For any dog-owners out there, you are probably no stranger to the question, 'Why does my dog keep eating grass?'
Well, we're glad you asked!
There's nothing more puzzling to a dog parent than when you look out the window and see your loved little one chowing down on none other than grass. It's fairly common but rarely talked about.
Is it normal for dogs to eat grass?
While health concerns may arise, never fear as Robert Belobrajdic, dog care book author and founder of dog food company Stay Loyal, assures owners it is, in fact, normal.
"Grass is actually quite beneficial for dogs and this is why they may eat some or lots, along with a wide range of other plants."
"Dogs need fibre in their diet and grass is a good source of roughage for them. It helps them to digest food and pass their stools."
"So, in this instance, grass is really just helping along their natural bodily functions. If they are eating a lot of grass, they may need the extra fibre."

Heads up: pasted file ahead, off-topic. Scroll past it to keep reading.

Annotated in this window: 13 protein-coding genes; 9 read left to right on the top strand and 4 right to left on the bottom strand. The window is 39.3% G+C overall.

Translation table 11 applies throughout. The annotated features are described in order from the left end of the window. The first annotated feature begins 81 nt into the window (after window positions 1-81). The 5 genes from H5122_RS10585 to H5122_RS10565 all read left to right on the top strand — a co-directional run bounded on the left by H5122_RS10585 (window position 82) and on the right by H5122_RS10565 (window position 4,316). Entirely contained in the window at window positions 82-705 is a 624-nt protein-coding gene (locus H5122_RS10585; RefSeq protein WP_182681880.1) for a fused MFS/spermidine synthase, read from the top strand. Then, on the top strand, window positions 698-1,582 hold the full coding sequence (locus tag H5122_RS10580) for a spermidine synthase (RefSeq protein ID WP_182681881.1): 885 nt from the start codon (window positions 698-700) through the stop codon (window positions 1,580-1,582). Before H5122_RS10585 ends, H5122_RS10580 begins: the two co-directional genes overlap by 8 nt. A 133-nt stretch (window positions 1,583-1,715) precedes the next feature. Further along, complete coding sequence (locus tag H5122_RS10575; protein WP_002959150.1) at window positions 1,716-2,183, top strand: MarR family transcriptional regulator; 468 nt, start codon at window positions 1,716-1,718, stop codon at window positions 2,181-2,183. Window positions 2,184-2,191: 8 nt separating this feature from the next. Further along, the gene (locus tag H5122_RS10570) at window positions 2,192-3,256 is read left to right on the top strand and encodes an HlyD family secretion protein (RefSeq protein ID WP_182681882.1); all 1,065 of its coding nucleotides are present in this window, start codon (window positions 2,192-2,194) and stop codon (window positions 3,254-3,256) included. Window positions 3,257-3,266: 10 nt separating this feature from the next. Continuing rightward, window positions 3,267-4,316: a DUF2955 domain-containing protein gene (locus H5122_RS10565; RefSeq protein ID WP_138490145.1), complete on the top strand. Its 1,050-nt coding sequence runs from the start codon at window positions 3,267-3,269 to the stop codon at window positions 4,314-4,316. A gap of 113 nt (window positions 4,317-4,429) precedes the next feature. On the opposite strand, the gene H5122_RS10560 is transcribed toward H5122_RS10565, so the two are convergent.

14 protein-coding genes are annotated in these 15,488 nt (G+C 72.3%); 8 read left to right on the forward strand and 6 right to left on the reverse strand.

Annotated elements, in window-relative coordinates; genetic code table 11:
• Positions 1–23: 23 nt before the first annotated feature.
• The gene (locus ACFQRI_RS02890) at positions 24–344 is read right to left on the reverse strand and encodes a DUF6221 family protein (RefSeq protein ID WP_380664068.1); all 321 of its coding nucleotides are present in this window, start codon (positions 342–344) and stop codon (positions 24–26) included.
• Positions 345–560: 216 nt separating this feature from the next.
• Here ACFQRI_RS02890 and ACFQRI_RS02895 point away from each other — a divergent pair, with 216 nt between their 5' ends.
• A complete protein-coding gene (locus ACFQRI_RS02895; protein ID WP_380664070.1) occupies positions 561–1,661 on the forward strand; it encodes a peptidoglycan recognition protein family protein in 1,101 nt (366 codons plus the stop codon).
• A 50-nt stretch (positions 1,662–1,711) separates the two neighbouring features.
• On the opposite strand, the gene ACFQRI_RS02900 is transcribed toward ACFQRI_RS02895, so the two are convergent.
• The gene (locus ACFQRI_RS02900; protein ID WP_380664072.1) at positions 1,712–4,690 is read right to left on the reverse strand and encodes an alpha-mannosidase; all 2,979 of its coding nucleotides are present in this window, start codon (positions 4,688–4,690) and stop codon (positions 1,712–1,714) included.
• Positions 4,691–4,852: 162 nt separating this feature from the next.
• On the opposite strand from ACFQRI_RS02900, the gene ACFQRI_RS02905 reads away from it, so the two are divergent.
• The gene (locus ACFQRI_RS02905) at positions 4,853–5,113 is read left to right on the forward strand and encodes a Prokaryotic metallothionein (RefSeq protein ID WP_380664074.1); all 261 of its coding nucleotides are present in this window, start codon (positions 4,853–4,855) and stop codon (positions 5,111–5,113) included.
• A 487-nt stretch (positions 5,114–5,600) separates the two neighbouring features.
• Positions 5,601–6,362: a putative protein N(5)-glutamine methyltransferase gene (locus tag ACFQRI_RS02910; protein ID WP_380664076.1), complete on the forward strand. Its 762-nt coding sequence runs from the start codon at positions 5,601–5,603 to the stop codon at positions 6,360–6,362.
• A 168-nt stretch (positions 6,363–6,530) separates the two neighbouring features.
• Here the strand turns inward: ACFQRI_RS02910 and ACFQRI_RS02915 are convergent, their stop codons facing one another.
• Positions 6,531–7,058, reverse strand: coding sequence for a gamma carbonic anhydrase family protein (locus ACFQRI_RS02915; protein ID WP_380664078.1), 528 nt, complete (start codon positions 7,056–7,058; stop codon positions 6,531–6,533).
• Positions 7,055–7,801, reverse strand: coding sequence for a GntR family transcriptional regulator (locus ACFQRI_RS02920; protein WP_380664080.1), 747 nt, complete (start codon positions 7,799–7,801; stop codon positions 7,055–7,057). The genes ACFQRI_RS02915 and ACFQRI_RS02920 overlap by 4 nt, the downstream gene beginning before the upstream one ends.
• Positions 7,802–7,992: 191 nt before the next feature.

With this in mind, due to its fibrous benefits, grass-eating can be beneficial for dogs.
Why do dogs eat grass when they are sick?
Another common off-shoot from this canine activity, however, may be vomiting. Belobrajdic assures that this phenomenon is normal (in most circumstances).
"Your dog might sometimes have a bit of a tummy upset and eat some grass to help with digestion, if a bit of stomach acid is making them feel a bit uncomfortable."
" However, the blades of grass can cause their throat and tummy to feel a bit ticklish, which is when the dog might throw up! Your dog is also likely to vomit if they have downed too much grass too quickly, as opposed to chewing it properly and swallowing."
When should I be concerned about my dog eating grass?
In saying this, not all cases of grass-eating can be written off as 'normal' for dogs. You should seek veterinary advice if your dog is vomiting frequently as this may indicate other underlying issues.
All in all, like any responsible pet owner, make sure to monitor your dog for signs of unease. If behaviour seems out of the ordinary, make sure to seek additional support from a vet.